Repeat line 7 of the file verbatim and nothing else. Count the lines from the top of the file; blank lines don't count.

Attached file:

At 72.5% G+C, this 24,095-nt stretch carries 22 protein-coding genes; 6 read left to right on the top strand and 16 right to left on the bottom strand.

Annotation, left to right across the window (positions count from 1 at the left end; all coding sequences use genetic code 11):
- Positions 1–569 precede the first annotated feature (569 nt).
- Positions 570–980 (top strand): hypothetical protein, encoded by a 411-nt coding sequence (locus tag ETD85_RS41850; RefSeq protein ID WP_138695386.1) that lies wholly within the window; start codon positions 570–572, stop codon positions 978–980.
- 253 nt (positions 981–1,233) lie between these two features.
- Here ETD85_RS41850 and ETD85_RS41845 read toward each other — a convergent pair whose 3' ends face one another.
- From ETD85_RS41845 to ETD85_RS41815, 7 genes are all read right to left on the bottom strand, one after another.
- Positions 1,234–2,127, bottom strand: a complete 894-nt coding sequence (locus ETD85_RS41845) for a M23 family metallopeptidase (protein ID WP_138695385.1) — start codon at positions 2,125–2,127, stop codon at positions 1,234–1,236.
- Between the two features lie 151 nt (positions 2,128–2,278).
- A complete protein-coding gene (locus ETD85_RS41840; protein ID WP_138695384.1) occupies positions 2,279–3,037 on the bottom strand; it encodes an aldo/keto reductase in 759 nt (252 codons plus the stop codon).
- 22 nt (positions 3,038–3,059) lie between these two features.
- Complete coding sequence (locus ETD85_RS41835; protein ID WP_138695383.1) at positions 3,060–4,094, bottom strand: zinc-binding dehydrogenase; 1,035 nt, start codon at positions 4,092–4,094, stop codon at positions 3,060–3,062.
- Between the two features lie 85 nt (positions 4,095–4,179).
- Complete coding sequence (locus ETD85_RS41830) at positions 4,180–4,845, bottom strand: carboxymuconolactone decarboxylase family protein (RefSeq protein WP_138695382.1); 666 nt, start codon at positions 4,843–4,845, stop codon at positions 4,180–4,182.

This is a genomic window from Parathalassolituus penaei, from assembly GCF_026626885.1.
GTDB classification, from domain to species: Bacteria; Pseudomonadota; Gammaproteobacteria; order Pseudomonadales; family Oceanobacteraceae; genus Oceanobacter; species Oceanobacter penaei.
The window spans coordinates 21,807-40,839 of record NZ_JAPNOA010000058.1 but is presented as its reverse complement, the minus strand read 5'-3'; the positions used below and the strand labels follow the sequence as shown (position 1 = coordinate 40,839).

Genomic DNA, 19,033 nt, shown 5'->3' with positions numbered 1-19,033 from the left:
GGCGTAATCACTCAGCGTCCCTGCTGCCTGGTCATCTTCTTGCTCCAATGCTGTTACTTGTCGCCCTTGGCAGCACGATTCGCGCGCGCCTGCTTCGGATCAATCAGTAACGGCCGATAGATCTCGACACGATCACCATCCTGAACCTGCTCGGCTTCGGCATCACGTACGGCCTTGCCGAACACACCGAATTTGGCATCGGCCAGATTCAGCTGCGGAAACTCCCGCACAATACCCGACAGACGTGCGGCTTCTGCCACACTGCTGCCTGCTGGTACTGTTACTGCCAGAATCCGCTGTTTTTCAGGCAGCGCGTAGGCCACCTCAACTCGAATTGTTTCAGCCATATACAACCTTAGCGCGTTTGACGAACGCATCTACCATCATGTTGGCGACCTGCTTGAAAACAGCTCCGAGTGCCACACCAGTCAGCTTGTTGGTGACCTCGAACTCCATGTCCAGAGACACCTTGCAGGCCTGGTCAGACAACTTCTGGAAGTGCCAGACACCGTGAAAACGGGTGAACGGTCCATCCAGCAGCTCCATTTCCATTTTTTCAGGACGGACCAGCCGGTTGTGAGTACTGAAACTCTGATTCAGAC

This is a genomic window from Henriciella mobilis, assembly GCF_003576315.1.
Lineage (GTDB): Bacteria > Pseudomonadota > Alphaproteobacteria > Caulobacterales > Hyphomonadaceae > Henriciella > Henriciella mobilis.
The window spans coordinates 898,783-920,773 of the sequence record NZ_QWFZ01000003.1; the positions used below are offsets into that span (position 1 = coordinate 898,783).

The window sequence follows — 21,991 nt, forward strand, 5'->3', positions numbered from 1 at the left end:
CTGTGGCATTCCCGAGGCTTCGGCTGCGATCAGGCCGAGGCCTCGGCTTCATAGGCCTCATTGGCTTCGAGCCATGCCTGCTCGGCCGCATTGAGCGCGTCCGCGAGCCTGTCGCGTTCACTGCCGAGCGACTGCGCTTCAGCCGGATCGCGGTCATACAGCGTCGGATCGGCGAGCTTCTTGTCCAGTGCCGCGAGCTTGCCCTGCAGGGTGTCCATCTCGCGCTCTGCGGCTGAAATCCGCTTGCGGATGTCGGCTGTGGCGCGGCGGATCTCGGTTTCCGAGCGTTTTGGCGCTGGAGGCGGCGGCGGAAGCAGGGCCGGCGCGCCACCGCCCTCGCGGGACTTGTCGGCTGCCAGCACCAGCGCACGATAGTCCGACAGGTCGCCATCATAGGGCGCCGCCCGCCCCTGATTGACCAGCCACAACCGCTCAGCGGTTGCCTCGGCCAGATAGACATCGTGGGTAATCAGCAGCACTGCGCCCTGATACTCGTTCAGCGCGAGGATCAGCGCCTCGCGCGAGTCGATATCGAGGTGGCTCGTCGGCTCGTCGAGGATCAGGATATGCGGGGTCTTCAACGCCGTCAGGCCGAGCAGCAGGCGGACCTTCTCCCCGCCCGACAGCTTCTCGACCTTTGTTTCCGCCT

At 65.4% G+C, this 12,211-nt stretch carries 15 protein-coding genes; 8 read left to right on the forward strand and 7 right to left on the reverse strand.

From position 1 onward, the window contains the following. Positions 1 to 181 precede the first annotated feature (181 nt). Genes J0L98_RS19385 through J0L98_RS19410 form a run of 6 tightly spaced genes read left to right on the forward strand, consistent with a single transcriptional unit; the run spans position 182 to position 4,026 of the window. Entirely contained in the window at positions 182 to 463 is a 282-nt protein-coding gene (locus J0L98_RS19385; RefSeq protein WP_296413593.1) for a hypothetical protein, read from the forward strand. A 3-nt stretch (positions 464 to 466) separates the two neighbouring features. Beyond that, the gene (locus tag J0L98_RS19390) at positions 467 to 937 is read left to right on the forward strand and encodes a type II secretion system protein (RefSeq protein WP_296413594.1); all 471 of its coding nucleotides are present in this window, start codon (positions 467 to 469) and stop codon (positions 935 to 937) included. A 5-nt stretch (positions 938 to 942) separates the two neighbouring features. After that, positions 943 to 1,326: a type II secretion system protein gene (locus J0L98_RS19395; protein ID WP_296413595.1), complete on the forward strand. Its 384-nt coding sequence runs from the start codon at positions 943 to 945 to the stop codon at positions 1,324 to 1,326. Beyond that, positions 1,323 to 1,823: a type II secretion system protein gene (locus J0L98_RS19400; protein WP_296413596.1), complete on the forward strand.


- From ETD85_RS41845 to ETD85_RS41815, 7 genes are all read right to left on the bottom strand, one after another.